@osgx, what are you getting at? If you actually use them then the compiler will generate instructions to move the values from the memory location at _ZZ4mainE4foos to (floating point) registers. – rlibby Feb 16 '11 at 20:27

The compiler actually can assume that values defined as const will never change. (Things accessed via a const variable are another story; I'm only talking about cases when the definition is visible and has const.) The gotcha that is getting ya here is that the Standard says if you call your function recursively, the address of values will be different each time.

So use the language feature that means the declaration refers to the same thing each time the function is called. That is, a static function variable:

static const float values[4] = {-4312.435f, -432.44333f, 4.798, 7898.89};
share|improve this answer
This is a good answer. +1 for explaining rather than just giving the answer. – jwir3 Feb 16 '11 at 20:01

Change the definition to

static const float values[4] = {-4312.435f,  -432.44333f,  4.798, 7898.89};

Static arrays will not be placed in stack of function, so they will be not regenerated for each function call.

You can also try to move this array outside from function (make it a global array with some prefix like function1_values).


If you counts the "flds" or "movss" instuctions as regenerating - the are not. The constants will be stored in .rodata section of the elf file, but to use them, compiler must load them into registers. So fld & movss will only load the constant from memory and it is impossible to get value from memory without loading it.

The sample code:

int function4(float *a, int sz)
    int i;
const float values[4] = {-4312.435f,  -432.44333f,  4.798, 7898.89};
    return i;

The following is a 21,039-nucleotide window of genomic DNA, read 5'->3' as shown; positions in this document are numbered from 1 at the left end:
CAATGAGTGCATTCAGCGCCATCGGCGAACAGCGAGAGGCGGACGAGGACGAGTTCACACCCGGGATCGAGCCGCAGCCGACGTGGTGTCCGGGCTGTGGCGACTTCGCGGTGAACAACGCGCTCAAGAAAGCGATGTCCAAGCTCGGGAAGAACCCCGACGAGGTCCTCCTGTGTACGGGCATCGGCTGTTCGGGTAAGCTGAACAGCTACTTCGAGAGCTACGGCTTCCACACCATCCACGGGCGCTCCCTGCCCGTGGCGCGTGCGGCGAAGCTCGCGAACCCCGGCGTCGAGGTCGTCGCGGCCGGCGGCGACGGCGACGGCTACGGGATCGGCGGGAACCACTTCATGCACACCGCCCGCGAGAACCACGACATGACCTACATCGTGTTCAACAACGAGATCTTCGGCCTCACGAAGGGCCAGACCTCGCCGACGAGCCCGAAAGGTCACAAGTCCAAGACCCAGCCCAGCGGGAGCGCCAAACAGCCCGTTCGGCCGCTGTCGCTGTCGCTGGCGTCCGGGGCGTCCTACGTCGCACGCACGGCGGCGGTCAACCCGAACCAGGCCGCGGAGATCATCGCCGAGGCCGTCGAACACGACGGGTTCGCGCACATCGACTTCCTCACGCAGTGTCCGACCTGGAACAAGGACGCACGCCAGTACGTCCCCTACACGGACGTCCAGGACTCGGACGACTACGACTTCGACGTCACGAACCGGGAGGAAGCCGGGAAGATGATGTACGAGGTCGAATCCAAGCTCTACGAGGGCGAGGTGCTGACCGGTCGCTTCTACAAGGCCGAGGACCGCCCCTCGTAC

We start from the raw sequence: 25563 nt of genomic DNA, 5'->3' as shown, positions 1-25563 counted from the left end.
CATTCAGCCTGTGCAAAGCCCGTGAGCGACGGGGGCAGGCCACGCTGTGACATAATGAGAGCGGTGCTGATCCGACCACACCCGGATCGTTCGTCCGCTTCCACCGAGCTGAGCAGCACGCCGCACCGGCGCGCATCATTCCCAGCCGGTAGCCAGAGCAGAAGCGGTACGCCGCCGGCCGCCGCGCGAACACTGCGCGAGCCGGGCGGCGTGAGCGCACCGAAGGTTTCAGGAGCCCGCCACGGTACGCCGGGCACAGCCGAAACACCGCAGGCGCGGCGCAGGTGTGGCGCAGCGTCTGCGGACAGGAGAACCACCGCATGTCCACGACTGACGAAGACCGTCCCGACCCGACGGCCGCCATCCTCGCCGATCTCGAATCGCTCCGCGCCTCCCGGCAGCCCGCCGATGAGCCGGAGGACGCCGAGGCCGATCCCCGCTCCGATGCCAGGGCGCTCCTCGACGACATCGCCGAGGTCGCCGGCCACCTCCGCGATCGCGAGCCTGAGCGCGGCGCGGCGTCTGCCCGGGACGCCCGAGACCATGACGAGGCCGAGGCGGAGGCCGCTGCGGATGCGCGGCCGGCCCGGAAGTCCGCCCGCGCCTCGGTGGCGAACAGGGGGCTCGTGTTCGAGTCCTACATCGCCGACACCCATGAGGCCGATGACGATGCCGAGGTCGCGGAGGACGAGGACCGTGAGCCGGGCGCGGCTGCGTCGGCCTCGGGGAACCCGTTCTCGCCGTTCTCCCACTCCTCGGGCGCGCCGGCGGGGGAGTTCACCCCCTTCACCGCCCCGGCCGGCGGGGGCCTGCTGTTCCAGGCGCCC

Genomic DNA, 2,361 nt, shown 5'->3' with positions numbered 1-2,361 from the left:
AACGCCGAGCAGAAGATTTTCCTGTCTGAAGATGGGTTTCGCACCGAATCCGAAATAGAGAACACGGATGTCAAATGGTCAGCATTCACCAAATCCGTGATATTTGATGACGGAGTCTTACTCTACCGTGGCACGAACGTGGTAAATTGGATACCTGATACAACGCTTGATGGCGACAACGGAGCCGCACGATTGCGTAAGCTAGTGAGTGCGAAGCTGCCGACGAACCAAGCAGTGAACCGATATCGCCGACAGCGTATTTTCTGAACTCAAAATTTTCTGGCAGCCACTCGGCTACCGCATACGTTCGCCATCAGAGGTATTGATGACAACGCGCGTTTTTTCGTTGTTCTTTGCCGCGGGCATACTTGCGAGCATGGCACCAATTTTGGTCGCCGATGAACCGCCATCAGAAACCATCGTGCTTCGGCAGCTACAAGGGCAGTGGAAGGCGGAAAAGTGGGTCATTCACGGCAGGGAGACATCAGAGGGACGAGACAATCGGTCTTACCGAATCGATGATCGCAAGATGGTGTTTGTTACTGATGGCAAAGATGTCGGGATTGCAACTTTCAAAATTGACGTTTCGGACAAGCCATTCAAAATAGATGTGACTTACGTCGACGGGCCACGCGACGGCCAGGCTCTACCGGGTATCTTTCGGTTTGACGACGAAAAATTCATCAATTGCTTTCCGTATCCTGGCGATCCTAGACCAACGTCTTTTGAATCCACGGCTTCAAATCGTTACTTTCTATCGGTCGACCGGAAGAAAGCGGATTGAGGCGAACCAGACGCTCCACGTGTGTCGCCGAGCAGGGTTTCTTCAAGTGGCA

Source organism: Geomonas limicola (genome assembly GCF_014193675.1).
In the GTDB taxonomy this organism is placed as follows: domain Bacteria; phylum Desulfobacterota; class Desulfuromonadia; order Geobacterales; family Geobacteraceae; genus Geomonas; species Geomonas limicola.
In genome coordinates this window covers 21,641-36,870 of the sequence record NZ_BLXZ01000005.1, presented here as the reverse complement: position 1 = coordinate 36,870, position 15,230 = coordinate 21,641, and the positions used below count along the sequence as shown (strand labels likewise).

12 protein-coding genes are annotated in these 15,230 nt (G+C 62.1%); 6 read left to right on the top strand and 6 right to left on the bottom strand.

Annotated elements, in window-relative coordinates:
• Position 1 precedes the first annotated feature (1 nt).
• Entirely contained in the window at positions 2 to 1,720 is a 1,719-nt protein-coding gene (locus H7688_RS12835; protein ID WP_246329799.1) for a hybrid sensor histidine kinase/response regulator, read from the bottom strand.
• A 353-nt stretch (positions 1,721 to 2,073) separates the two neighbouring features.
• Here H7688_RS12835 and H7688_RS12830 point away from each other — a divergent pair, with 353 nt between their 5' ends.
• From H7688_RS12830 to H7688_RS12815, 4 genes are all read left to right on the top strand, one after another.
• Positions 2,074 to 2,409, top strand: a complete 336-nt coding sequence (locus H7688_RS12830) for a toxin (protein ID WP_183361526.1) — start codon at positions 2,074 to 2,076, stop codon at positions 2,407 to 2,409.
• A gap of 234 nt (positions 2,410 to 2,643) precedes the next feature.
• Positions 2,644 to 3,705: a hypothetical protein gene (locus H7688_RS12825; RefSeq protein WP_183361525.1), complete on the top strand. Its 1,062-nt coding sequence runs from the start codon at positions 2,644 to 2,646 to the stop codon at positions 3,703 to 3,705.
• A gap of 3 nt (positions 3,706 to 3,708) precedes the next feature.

gcc-4.5.2 -O3 a.c -fverbose-asm -mfpmath=sse -march=native -S

Assembelr for loop body:

    movl    -20(%ebp), %ecx # %sfp, D.2677
    leal    (%edx,%ecx), %ecx       #, D.2677  
    movss   .LC0, %xmm0     #, tmp192     << THIS is a constant loading
    mulss   (%edx,%edi), %xmm0      #* prephitmp.46, tmp192
    movss   .LC1, %xmm1     #, tmp179
    mulss   (%edx,%esi), %xmm1      #* prephitmp.46, tmp179
    addss   %xmm1, %xmm0    # tmp179, tmp192
    movss   .LC2, %xmm1     #, tmp183
    mulss   (%edx,%ebx), %xmm1      #* prephitmp.46, tmp183
    addss   %xmm1, %xmm0    # tmp183, tmp192
    movss   .LC3, %xmm1     #, tmp187
    movl    -16(%ebp), %ebx # %sfp,

And constants are stored at .rodata:

    .section        .rodata.cst4,"aM",@progbits,4
    .align 4
    .long   -981023877
    .align 4
    .long   -1009239873
    .align 4
    .long   1083803959
    .align 4
    .long   1173804831
share|improve this answer
const already means internal linkage, static is superfluous – Gene Bushuyev Feb 16 '11 at 20:12
Actually, in my example the const array and the static const array generate the same code (!) – osgx Feb 16 '11 at 20:31
@Gene Bushuyev, there can be 2 cases: global const array and local const array (declared in the function) – osgx Feb 16 '11 at 20:32

Place all your

const float values[4] = {-4312.435f,  -432.44333f,  4.798, 7898.89};

in a separate .cpp file.

Declare them extern in the file that uses these arrays

extern const float values[4];

Though, as mentioned in the comments, profile this (in a real app where these arrays might be thrown out of the l1/l2 caches). This might, for non-intutive reasons, decrease performance.

share|improve this answer

I don't understand where you see the problem, compiler does a reasonable thing optimizing away the constants. You can prevent that by requiring external linkage:

extern const float values[4];
share|improve this answer